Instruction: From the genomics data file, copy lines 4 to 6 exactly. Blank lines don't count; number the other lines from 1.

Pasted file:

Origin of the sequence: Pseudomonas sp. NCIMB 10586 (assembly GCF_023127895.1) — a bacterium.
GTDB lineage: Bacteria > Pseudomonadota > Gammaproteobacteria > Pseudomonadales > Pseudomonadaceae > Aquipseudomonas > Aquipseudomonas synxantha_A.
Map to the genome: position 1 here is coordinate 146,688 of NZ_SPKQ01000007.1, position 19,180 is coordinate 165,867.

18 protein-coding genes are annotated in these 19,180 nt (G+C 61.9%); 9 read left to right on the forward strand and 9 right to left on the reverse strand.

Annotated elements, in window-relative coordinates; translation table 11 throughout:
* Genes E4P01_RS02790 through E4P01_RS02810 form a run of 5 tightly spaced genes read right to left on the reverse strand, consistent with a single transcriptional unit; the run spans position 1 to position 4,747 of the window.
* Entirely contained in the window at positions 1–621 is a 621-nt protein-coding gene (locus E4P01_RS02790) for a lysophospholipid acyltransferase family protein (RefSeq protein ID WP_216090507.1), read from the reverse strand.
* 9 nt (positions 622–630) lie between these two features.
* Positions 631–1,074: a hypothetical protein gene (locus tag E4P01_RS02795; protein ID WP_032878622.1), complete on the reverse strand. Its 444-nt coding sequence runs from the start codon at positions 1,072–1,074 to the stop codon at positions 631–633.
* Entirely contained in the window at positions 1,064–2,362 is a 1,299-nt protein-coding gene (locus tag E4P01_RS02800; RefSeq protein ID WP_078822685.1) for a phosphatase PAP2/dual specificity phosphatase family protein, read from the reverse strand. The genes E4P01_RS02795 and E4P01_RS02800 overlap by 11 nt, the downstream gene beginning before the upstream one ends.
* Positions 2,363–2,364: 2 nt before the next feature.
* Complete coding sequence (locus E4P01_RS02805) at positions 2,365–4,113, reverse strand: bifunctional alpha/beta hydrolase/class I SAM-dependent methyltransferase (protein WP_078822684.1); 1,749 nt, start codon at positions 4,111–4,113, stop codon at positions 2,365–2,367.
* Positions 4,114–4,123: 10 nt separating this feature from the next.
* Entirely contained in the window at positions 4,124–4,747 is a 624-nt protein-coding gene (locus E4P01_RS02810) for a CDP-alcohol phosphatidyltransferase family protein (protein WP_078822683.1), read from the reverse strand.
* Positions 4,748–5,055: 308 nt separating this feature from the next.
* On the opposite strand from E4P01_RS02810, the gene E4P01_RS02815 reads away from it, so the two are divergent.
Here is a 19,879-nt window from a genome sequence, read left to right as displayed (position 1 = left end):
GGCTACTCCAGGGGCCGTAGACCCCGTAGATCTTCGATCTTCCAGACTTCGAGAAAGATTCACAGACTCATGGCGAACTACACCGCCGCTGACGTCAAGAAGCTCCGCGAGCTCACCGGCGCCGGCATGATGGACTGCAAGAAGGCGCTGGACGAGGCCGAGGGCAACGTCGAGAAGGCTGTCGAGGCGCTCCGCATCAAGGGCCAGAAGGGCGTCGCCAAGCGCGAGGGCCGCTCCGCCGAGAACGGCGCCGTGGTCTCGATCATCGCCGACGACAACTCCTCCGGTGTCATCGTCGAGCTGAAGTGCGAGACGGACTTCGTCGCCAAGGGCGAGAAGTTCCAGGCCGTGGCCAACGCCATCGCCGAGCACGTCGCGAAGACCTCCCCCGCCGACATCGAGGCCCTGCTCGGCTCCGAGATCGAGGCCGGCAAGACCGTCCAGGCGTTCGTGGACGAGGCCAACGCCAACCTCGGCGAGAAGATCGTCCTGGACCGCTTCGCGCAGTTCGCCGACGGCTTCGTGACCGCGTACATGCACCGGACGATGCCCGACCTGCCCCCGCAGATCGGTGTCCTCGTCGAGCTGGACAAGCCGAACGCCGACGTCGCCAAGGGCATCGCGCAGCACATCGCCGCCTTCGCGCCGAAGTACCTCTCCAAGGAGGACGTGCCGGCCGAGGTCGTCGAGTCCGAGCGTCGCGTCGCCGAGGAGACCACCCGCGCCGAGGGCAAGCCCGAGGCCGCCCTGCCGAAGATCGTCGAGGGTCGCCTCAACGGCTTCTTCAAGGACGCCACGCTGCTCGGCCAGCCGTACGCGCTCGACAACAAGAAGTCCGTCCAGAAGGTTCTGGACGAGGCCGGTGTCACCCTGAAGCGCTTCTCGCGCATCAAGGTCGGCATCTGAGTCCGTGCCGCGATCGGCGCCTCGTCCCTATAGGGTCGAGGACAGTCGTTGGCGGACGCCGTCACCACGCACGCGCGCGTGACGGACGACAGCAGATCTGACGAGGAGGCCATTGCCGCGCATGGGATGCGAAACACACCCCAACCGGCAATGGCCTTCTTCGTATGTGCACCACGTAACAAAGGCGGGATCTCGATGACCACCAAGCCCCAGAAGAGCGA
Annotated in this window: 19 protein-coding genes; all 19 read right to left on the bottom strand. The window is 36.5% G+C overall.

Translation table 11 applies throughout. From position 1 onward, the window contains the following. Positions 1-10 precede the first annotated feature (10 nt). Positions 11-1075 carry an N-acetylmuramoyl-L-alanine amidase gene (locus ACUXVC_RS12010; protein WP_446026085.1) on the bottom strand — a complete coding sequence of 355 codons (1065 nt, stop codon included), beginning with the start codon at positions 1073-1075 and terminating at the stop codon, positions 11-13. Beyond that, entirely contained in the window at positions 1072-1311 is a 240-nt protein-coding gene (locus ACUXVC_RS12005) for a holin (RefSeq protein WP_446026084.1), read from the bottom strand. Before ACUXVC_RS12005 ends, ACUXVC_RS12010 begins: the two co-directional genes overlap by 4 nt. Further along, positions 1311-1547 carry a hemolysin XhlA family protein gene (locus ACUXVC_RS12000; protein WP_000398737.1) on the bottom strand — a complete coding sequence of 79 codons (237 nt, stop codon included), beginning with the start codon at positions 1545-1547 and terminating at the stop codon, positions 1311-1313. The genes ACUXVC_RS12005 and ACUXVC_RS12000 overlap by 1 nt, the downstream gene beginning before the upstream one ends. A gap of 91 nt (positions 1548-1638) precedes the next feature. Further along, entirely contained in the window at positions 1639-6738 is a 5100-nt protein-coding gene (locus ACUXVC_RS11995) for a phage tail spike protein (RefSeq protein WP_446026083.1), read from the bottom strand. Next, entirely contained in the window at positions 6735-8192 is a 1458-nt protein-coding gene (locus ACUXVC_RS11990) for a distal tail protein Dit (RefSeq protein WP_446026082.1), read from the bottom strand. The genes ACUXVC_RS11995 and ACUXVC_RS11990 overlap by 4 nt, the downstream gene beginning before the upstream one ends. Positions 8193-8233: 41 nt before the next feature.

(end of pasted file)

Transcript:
18 protein-coding genes are annotated in these 19,180 nt (G+C 61.9%); 9 read left to right on the forward strand and 9 right to left on the reverse strand.

Annotated elements, in window-relative coordinates; translation table 11 throughout:
* Genes E4P01_RS02790 through E4P01_RS02810 form a run of 5 tightly spaced genes read right to left on the reverse strand, consistent with a single transcriptional unit; the run spans position 1 to position 4,747 of the window.